by Gloria Dulan-Wilson
I received a letter from Reverend Cheryl Anthony, which follows below, in reference to the Frederick Douglass Academy in Brooklyn. I would be very interested in your recommendations for how to deal with this problem, you can feel free to respond to both of us. This is not just a New York – Brooklyn – problem – it’s a Black problem that is replicated throughout the US, Caribbean, Africa, South America – anywhere Black people are subjugated to whites and their racist policies. I would also like to interject that Frederick Douglass did not put things mildly or politely; he was front and center; he was a man of action. I should think that any institution that bears his name should not take that lightly, but follow the spirit and example Douglass set over 150 years ago.
My response is first, the letter from Rev. Anthony follows immediately after.
Dear Rev. Anthony (Cheryl):
Interesting how monitoring a situation is really a code word for not so benign neglect. It’s like walking behind a person who is critically ill and measuring him or her for a coffin, as opposed to offering the appropriate life saving intervention that might actually save his life.
The fact that books have not been delivered to the school speaks to the fact that there is deliberate neglect on the part of the Board of Ed which has a vested interest in seeing the school fail(they get more money for charter schools).
I would also venture to say that the founding principal of the school was probably forced out because of allegations of improprieties, brought about by the deliberate undermining of her efforts to provide a quality education.
Believe me, as an educator myself, I have no great fondness for the current public schools as they manifest in our communities. Many of teachers, as far as I can tell, have no vested interest in the success of our children, just the regularity of their paychecks.
Nor am I bowled over by the overabundance of resources lavished on so-called charter schools. Because, as with anything else, what has been given can also be taken away once they have strategically decimated the public schools in the community — eventually leaving us with no schools.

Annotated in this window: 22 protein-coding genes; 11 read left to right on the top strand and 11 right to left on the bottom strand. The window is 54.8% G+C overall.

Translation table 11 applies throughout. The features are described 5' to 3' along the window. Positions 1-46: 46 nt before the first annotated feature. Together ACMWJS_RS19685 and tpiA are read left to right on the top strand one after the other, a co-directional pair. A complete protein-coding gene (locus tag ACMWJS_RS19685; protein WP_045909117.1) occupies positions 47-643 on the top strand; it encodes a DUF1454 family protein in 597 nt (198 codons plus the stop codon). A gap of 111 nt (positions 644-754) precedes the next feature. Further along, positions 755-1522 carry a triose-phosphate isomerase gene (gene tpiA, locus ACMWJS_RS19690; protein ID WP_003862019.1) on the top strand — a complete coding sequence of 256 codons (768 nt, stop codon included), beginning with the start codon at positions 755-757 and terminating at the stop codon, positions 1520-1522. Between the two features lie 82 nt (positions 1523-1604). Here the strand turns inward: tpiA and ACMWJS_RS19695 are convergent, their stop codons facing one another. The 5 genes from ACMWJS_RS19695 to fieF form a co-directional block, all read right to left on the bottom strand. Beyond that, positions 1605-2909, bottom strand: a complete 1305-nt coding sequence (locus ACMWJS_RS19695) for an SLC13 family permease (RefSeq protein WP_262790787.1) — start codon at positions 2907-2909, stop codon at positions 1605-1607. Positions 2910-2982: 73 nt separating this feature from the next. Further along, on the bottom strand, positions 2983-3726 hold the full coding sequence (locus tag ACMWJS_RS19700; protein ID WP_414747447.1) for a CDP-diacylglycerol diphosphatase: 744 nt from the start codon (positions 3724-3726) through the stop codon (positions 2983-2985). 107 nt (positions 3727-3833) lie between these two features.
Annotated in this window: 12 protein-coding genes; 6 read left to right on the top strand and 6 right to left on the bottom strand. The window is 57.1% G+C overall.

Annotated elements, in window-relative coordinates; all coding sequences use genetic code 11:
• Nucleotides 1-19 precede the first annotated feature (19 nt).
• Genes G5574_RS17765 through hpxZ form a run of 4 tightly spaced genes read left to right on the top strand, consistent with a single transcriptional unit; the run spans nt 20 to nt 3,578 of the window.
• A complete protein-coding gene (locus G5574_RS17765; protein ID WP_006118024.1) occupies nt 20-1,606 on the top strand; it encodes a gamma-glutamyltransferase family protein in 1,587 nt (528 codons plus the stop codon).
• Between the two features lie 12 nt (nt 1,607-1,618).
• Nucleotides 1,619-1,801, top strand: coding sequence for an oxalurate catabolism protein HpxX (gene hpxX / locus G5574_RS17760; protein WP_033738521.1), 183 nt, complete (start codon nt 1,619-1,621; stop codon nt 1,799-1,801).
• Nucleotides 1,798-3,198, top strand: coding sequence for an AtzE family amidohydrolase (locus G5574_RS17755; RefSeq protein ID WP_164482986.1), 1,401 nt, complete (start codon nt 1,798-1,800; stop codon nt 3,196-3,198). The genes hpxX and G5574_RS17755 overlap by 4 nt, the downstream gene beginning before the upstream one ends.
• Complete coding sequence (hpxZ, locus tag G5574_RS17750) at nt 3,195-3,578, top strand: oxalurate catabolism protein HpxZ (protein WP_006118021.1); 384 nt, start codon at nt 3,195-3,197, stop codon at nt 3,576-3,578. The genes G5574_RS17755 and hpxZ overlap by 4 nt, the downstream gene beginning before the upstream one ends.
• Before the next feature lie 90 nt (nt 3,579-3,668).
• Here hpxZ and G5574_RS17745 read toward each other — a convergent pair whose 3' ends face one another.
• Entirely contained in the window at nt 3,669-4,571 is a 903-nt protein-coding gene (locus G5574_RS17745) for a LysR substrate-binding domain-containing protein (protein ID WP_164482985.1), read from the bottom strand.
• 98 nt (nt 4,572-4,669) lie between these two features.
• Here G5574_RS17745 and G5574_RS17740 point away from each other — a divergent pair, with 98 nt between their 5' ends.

What frightens me is the parents. Our parents must be comatose! That’s the only reason I can see for their not raising cain (I was going to say holy hell, but didn’t want to offend my friends in the clergy) about the lack of resources in the schools.
Either our parents are comatose or they don’t love their children, and so don’t care whether they get a decent education or not — also a reason for their apparent inaction.
Or, worse than my other two conjectures, they must be extremely ignorant, and therefore not aware of the fact that their children not receiving appropriate educational resources will handicap them for life — making them illiterate, unemployable, and ripe for crime targets and stereotyping.
And perhaps the most tragic reason for the lack of action could be that the parents, and people of the community, feel that they are powerless against the system, and have given up making any effort whatsoever.
There are times I wish I had that proverbial two-by-four to be able to deliver the necessary whack upside our heads to wake us up from the somnambulism we find ourselves in. We watch the idiot box, we dress in the latest hoochie mama fashions, our kids are morbidly obese, our young males (and some of our hard-ankle females) are killing each other for the crappiest and most insipid reasons; and we look down our noses on those who try to help us help ourselves. Then we say it’s the fault of the white overseerstructure. While this may be true, we are the ones who are co-signing their actions through our lack of Blackbone.
At a recently held meeting of the Freedom Party at the Nazarene Church, one of the presenters mentioned that our great grand and grand parents didn’t have cell phones, computers, or televisions, but managed to provide us with better educations and better leadership than we have today. WE now have access to the most modern, up to date equipment, and are further behind than they ever were.
Yes, we must certainly let our voices be heard at the Board of Education, but I’m also for shaking us out of the lethargy, that complacency, complicity, and complaining, that has become the mantra for so many problems.
We must develop our own standards, a modus operandii, and consolidate our energies and efforts to provide our own education, write our own texts, and teach our own children, regardless of what they’re doing at the bored of education. (Isn’t that what the Jews, East Indians and Japanese are doing? Isn’t that why they are autonomous? Why they don’t fall prey to the economic ills that impact the rest of us?)
Isn’t what the phrase “God bless the child whose got his own means? Not just the physical/financial, but the applied faith and spiritual/intrinsic wealth that God gave us? It comes from within, both individually and collectively – not just lip service, or recitation of a few scriptures, but applications of those principles in the areas of our lives where we are experiencing lack, loss or limitation.